This is one of a series called “30 Days of Video Games“, an exercise on daily writing.
Follow the link for the full list.
I think (all
two three, there’s three now, of) you already know the answer from the featured image.
Oh, I suppose I could spin off some prose about the oppressive origins of labeling those who prefer Player vs. Environment as ‘carebears’. I could definitely write a good thousand words about how this feeds into the patriarchy by enforcing the masculine stereotypes of a warrior culture, and degrades those who do not fully participate within that culture as being both less masculine; and therefore degrades femininity as being lesser and an object of scorn. I could. I could wax political about how the hyper-competitive nature of PvP, especially that in MMOs, lends itself to reinforcing gender stereotypes in a culture that’s already struggling to be more inclusive and less harmful towards women. I could, I could.
Yeah, you know what, fuck it, let’s do this.
Let’s stare into the abyss and mind not what stares back. Let’s discuss video game culture, especially that of an MMO (where this conflict comes into question the most, for varying reasons) and the division and denigration of players based on their gameplay preferences, and, how that culture is fed by and feeds back into gaming culture as a whole. And yes, we’ll tie this into the patriarchy as well because goddamnit, I’m feeling like breathing smoke.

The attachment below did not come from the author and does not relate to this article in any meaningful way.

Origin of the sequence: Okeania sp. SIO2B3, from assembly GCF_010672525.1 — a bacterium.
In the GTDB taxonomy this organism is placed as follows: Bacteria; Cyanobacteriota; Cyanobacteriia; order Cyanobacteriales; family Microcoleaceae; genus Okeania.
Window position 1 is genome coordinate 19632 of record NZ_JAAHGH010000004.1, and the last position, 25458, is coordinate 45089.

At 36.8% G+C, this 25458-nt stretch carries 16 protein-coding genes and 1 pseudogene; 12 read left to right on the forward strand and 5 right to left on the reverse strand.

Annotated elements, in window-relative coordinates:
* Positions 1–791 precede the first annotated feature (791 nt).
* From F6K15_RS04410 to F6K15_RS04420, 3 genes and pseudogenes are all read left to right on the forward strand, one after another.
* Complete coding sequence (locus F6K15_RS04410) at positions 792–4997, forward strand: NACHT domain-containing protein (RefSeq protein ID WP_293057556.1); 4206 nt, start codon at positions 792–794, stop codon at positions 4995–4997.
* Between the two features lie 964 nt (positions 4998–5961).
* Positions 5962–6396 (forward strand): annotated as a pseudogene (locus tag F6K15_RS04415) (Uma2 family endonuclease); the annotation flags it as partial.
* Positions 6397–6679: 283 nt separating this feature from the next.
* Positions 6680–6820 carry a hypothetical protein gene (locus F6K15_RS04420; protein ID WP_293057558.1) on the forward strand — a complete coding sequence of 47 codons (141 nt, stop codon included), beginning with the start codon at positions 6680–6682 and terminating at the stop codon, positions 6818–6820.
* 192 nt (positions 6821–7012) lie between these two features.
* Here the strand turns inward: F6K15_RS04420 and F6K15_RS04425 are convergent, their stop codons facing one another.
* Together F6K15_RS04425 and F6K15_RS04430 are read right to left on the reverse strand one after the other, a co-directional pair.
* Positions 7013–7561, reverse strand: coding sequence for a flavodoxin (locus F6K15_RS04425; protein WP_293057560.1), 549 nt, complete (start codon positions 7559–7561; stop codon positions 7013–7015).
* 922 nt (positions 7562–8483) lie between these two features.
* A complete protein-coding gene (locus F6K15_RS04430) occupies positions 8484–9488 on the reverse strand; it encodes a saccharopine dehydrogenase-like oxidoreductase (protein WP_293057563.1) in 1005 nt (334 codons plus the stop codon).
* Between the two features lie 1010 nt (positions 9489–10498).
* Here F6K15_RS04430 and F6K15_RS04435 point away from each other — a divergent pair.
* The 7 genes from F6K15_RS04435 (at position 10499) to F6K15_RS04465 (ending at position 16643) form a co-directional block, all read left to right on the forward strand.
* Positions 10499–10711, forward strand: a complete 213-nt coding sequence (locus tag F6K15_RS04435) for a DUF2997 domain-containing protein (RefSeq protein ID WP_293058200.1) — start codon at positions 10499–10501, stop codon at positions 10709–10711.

So. Some terms. PvE. In most MMOs, the default state of play – you create a character, you either by yourself or cooperatively gain experience and sometimes items by defeating computer-controlled opponents, collectively, referred to as “mobs” (short for “self-mobile units” from old MUDs). Usually a very controlled environment, the computer’s advantages are typically a higher threshold for taking damage and a higher capacity for dealing damage, tuned in a way that usually requires coordination and communication, or just overwhelming force to defeat.
PvP. In many, but not all, MMOs, an alternate style of play that can either conflict or complement the base PvE game. There are a few MMOs where PvP is more of the focus or the default state. (A good, modern example of this would be Guild Wars 2, which is tuned around PvP balance with PvE adhering to PvP rules and not the other way around. Players again can individually, or cooperatively, gain experience, currency or some form of advancement by defeating other players. The challenge is that other humans are unpredictable and less constrained by AI, and are (in theory) equally matched in power. In some games, the PvP and PvE experience are mutually exclusive, including EverQuest, where most of these terms, and the divide between them, originated.
The idea of PvE being a “lesser” version of gaming style in MMOs has strong roots than the pubescent male warrior state of mind. In fact, in EverQuest while it was a “harder” way of playing, it was a poorly implemented and frustrating experience for those who “went red” (PvP players had red names to notate their status. The default for names was blue, hence “bluebies”, a thinly veiled reference to “newbie”.) This higher degree of difficulty wasn’t due to any additional requirement of skill, the switch to go red was simply an afterthought. It was fairly easy to see that the frustration of playing as PvP character led to the need to denigrate those who did not.